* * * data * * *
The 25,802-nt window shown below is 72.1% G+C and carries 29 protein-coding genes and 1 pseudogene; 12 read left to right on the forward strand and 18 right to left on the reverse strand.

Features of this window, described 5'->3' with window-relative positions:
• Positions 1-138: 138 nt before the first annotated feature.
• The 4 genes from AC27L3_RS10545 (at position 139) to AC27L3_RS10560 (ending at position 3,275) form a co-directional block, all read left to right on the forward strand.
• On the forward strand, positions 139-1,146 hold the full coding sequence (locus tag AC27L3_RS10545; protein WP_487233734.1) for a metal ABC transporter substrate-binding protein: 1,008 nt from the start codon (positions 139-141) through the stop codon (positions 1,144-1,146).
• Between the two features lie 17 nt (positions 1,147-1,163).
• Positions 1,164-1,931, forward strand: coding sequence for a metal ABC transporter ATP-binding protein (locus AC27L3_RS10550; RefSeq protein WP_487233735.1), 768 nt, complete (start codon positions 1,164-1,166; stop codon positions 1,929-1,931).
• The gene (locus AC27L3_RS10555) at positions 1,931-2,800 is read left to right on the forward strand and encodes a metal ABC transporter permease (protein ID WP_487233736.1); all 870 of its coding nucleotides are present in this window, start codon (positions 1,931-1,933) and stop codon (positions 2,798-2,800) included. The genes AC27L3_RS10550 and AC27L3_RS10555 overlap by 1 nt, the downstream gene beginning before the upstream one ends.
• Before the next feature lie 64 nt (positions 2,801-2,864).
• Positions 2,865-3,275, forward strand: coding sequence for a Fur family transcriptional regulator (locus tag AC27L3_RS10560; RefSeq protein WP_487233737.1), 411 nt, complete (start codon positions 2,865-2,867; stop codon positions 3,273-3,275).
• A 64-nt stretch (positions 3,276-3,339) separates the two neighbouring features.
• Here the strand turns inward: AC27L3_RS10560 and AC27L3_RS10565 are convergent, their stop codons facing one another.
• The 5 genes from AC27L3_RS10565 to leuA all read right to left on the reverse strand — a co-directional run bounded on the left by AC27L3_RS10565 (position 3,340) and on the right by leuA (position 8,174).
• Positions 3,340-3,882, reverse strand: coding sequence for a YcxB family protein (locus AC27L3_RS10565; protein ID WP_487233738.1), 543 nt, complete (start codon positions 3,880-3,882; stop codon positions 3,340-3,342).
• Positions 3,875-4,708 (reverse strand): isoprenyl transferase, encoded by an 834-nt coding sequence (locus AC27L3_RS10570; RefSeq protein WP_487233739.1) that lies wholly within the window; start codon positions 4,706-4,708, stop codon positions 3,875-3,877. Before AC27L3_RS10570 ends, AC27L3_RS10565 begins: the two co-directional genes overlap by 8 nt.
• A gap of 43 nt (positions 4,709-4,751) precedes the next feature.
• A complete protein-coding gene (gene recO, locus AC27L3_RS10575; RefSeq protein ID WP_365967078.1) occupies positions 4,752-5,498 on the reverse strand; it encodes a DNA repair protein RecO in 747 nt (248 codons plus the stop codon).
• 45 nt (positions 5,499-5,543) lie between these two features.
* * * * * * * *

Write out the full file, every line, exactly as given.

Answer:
The 25,802-nt window shown below is 72.1% G+C and carries 29 protein-coding genes and 1 pseudogene; 12 read left to right on the forward strand and 18 right to left on the reverse strand.

Features of this window, described 5'->3' with window-relative positions:
• Positions 1-138: 138 nt before the first annotated feature.
• The 4 genes from AC27L3_RS10545 (at position 139) to AC27L3_RS10560 (ending at position 3,275) form a co-directional block, all read left to right on the forward strand.
• On the forward strand, positions 139-1,146 hold the full coding sequence (locus tag AC27L3_RS10545; protein WP_487233734.1) for a metal ABC transporter substrate-binding protein: 1,008 nt from the start codon (positions 139-141) through the stop codon (positions 1,144-1,146).
• Between the two features lie 17 nt (positions 1,147-1,163).
• Positions 1,164-1,931, forward strand: coding sequence for a metal ABC transporter ATP-binding protein (locus AC27L3_RS10550; RefSeq protein WP_487233735.1), 768 nt, complete (start codon positions 1,164-1,166; stop codon positions 1,929-1,931).
• The gene (locus AC27L3_RS10555) at positions 1,931-2,800 is read left to right on the forward strand and encodes a metal ABC transporter permease (protein ID WP_487233736.1); all 870 of its coding nucleotides are present in this window, start codon (positions 1,931-1,933) and stop codon (positions 2,798-2,800) included. The genes AC27L3_RS10550 and AC27L3_RS10555 overlap by 1 nt, the downstream gene beginning before the upstream one ends.
• Before the next feature lie 64 nt (positions 2,801-2,864).
• Positions 2,865-3,275, forward strand: coding sequence for a Fur family transcriptional regulator (locus tag AC27L3_RS10560; RefSeq protein WP_487233737.1), 411 nt, complete (start codon positions 2,865-2,867; stop codon positions 3,273-3,275).
• A 64-nt stretch (positions 3,276-3,339) separates the two neighbouring features.
• Here the strand turns inward: AC27L3_RS10560 and AC27L3_RS10565 are convergent, their stop codons facing one another.
• The 5 genes from AC27L3_RS10565 to leuA all read right to left on the reverse strand — a co-directional run bounded on the left by AC27L3_RS10565 (position 3,340) and on the right by leuA (position 8,174).
• Positions 3,340-3,882, reverse strand: coding sequence for a YcxB family protein (locus AC27L3_RS10565; protein ID WP_487233738.1), 543 nt, complete (start codon positions 3,880-3,882; stop codon positions 3,340-3,342).
• Positions 3,875-4,708 (reverse strand): isoprenyl transferase, encoded by an 834-nt coding sequence (locus AC27L3_RS10570; RefSeq protein WP_487233739.1) that lies wholly within the window; start codon positions 4,706-4,708, stop codon positions 3,875-3,877. Before AC27L3_RS10570 ends, AC27L3_RS10565 begins: the two co-directional genes overlap by 8 nt.
• A gap of 43 nt (positions 4,709-4,751) precedes the next feature.
• A complete protein-coding gene (gene recO, locus AC27L3_RS10575; RefSeq protein ID WP_365967078.1) occupies positions 4,752-5,498 on the reverse strand; it encodes a DNA repair protein RecO in 747 nt (248 codons plus the stop codon).
• 45 nt (positions 5,499-5,543) lie between these two features.